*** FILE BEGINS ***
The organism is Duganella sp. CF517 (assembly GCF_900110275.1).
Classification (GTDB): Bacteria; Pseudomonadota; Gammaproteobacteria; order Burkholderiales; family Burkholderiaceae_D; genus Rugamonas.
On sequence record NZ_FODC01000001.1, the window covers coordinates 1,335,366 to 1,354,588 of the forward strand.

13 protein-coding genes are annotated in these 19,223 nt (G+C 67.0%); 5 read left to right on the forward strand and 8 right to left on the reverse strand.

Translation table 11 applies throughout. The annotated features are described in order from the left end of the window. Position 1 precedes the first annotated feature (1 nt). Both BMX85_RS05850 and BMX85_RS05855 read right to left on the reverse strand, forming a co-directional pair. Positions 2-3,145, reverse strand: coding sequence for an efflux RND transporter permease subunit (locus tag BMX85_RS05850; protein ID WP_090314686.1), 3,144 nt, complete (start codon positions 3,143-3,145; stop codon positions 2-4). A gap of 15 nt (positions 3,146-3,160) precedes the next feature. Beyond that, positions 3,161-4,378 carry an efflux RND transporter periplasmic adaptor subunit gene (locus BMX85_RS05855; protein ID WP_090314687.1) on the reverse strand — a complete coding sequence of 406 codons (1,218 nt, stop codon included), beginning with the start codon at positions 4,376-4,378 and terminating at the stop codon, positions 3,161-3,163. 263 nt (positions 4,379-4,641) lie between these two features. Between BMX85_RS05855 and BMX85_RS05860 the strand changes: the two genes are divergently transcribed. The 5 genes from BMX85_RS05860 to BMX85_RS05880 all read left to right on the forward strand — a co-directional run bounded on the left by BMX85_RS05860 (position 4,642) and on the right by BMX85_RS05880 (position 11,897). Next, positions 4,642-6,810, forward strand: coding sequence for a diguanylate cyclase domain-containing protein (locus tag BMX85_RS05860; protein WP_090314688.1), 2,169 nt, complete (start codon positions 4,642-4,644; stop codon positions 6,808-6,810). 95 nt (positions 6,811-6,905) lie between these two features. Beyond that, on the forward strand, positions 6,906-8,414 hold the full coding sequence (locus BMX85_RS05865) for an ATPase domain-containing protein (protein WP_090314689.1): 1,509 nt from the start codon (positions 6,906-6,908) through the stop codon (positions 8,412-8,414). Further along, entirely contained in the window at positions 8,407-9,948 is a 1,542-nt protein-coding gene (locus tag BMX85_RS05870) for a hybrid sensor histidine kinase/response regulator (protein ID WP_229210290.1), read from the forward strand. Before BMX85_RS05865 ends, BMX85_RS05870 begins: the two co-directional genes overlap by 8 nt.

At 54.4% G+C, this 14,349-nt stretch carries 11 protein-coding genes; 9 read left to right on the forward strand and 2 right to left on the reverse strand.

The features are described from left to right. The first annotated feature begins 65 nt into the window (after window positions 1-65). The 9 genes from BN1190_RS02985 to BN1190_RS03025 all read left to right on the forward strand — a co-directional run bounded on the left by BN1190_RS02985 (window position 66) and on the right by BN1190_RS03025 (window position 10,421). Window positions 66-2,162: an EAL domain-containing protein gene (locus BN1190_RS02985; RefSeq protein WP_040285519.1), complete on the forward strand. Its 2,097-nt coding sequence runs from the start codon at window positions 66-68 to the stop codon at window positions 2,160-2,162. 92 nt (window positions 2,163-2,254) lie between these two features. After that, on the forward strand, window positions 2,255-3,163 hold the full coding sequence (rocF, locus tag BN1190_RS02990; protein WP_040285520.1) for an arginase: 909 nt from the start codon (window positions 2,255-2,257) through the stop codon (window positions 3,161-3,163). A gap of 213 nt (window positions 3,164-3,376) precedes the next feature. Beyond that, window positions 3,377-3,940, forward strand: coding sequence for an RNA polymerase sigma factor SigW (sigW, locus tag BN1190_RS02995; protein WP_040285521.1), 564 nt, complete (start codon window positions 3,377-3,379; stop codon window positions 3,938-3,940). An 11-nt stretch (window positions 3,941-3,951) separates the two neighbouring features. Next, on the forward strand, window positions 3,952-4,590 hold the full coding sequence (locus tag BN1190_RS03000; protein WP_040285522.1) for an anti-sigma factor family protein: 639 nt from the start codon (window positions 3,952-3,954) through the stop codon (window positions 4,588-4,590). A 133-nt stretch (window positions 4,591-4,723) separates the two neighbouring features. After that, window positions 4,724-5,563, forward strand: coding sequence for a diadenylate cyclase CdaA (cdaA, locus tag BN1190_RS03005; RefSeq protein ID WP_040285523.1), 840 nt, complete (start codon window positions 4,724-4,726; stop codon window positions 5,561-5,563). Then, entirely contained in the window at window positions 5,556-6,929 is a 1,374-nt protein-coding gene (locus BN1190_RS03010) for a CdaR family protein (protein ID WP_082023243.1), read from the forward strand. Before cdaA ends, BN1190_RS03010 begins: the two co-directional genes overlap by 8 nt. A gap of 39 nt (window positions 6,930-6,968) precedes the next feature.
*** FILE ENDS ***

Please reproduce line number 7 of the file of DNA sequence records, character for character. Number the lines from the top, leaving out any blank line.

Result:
The features are described from left to right. The first annotated feature begins 65 nt into the window (after window positions 1-65). The 9 genes from BN1190_RS02985 to BN1190_RS03025 all read left to right on the forward strand — a co-directional run bounded on the left by BN1190_RS02985 (window position 66) and on the right by BN1190_RS03025 (window position 10,421). Window positions 66-2,162: an EAL domain-containing protein gene (locus BN1190_RS02985; RefSeq protein WP_040285519.1), complete on the forward strand. Its 2,097-nt coding sequence runs from the start codon at window positions 66-68 to the stop codon at window positions 2,160-2,162. 92 nt (window positions 2,163-2,254) lie between these two features. After that, on the forward strand, window positions 2,255-3,163 hold the full coding sequence (rocF, locus tag BN1190_RS02990; protein WP_040285520.1) for an arginase: 909 nt from the start codon (window positions 2,255-2,257) through the stop codon (window positions 3,161-3,163). A gap of 213 nt (window positions 3,164-3,376) precedes the next feature. Beyond that, window positions 3,377-3,940, forward strand: coding sequence for an RNA polymerase sigma factor SigW (sigW, locus tag BN1190_RS02995; protein WP_040285521.1), 564 nt, complete (start codon window positions 3,377-3,379; stop codon window positions 3,938-3,940). An 11-nt stretch (window positions 3,941-3,951) separates the two neighbouring features. Next, on the forward strand, window positions 3,952-4,590 hold the full coding sequence (locus tag BN1190_RS03000; protein WP_040285522.1) for an anti-sigma factor family protein: 639 nt from the start codon (window positions 3,952-3,954) through the stop codon (window positions 4,588-4,590). A 133-nt stretch (window positions 4,591-4,723) separates the two neighbouring features. After that, window positions 4,724-5,563, forward strand: coding sequence for a diadenylate cyclase CdaA (cdaA, locus tag BN1190_RS03005; RefSeq protein ID WP_040285523.1), 840 nt, complete (start codon window positions 4,724-4,726; stop codon window positions 5,561-5,563). Then, entirely contained in the window at window positions 5,556-6,929 is a 1,374-nt protein-coding gene (locus BN1190_RS03010) for a CdaR family protein (protein ID WP_082023243.1), read from the forward strand. Before cdaA ends, BN1190_RS03010 begins: the two co-directional genes overlap by 8 nt. A gap of 39 nt (window positions 6,930-6,968) precedes the next feature.